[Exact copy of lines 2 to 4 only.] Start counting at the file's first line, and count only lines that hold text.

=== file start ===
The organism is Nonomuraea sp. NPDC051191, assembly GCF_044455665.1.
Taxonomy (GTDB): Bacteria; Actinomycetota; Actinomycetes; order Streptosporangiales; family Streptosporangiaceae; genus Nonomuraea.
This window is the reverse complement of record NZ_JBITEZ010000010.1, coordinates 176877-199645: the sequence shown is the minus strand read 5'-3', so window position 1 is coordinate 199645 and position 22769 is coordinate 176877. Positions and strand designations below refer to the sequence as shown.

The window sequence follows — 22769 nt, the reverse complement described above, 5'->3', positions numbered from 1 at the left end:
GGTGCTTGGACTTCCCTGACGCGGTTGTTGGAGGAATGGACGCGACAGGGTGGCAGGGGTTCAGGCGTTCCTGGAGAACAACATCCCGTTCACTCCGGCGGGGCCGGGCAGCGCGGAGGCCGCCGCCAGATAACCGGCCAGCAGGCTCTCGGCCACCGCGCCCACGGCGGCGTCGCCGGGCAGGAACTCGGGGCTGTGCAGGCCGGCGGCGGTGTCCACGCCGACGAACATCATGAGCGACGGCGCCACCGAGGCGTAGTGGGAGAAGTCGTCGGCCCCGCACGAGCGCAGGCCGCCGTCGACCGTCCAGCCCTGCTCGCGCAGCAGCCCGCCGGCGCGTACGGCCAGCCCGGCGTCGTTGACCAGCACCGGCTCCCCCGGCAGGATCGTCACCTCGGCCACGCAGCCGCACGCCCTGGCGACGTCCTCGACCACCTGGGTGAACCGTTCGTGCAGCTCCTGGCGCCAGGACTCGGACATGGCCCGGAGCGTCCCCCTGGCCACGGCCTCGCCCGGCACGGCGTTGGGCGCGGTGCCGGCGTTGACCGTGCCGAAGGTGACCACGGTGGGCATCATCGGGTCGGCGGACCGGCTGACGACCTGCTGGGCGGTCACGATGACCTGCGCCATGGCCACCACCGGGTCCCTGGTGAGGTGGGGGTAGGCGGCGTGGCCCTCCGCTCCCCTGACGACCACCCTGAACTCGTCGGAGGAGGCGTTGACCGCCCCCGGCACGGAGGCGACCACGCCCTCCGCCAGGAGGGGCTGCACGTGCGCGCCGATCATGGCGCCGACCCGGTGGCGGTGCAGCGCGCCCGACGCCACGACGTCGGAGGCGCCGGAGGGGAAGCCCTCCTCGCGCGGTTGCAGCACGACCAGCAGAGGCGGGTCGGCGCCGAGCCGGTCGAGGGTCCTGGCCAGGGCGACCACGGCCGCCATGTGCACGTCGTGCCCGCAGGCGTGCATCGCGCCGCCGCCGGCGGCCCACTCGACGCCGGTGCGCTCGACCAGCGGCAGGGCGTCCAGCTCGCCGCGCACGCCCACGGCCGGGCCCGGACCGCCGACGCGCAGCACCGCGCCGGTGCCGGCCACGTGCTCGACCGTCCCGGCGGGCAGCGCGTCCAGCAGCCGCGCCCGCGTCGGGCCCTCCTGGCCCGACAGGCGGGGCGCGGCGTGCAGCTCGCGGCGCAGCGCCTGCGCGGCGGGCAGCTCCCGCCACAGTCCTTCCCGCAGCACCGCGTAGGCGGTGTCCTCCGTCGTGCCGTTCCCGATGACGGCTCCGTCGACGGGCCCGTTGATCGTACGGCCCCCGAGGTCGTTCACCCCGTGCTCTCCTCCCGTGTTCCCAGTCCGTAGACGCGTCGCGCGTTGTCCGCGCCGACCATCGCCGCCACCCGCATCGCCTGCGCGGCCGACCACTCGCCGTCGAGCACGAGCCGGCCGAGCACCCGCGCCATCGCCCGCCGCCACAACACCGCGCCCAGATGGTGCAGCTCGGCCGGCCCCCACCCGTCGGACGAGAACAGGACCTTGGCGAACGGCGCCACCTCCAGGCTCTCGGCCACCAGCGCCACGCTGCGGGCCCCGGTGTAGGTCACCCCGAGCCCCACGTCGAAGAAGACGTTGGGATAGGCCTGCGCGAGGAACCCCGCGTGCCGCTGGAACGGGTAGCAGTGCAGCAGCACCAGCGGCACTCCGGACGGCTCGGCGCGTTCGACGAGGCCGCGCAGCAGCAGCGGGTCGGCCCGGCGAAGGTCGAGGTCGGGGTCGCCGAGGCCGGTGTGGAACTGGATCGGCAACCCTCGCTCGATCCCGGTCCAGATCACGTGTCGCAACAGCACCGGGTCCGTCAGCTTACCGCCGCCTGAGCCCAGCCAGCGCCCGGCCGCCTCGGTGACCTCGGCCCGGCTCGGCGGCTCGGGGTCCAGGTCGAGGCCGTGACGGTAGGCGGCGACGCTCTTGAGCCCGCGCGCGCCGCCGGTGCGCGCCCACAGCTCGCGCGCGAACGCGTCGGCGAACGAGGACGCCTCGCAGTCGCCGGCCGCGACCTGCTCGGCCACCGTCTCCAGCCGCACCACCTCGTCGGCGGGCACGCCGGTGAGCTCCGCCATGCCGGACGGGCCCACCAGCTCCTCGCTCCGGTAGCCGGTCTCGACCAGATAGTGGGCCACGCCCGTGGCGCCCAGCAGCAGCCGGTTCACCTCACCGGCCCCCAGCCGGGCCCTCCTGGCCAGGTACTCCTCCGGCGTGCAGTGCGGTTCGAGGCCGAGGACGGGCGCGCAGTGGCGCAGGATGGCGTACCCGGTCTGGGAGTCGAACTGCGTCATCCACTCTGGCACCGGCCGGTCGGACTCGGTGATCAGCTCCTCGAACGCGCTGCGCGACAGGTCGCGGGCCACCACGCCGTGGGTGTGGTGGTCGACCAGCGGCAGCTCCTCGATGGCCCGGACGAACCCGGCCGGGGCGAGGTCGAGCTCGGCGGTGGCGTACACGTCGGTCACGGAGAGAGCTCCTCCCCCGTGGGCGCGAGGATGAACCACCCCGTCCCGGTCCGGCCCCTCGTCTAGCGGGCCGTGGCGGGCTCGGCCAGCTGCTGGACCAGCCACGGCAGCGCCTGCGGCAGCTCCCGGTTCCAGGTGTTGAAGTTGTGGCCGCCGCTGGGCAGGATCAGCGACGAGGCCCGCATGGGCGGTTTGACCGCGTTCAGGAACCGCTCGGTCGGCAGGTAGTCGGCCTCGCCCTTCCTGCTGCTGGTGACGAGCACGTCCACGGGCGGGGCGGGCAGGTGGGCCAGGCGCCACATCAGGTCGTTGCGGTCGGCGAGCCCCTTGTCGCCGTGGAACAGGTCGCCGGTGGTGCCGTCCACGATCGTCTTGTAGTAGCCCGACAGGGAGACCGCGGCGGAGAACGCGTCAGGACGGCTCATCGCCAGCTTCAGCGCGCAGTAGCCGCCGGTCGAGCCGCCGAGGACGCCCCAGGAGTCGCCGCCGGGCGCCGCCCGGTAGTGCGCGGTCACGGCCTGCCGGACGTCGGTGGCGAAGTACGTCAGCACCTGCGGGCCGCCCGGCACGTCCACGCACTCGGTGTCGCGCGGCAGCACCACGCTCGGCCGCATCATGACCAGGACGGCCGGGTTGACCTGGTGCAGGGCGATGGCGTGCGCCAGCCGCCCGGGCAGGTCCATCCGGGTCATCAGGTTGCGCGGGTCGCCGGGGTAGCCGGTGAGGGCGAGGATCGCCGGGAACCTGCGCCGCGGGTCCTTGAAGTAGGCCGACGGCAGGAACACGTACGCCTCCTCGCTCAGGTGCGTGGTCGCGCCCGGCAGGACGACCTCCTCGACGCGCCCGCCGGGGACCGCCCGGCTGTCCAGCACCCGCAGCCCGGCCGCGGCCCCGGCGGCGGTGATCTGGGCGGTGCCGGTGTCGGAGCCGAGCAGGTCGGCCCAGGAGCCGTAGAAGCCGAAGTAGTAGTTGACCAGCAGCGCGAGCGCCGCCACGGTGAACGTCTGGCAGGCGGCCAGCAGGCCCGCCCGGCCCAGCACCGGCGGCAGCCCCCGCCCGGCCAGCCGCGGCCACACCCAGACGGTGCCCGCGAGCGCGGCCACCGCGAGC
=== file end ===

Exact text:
Taxonomy (GTDB): Bacteria; Actinomycetota; Actinomycetes; order Streptosporangiales; family Streptosporangiaceae; genus Nonomuraea.
This window is the reverse complement of record NZ_JBITEZ010000010.1, coordinates 176877-199645: the sequence shown is the minus strand read 5'-3', so window position 1 is coordinate 199645 and position 22769 is coordinate 176877. Positions and strand designations below refer to the sequence as shown.

The window sequence follows — 22769 nt, the reverse complement described above, 5'->3', positions numbered from 1 at the left end: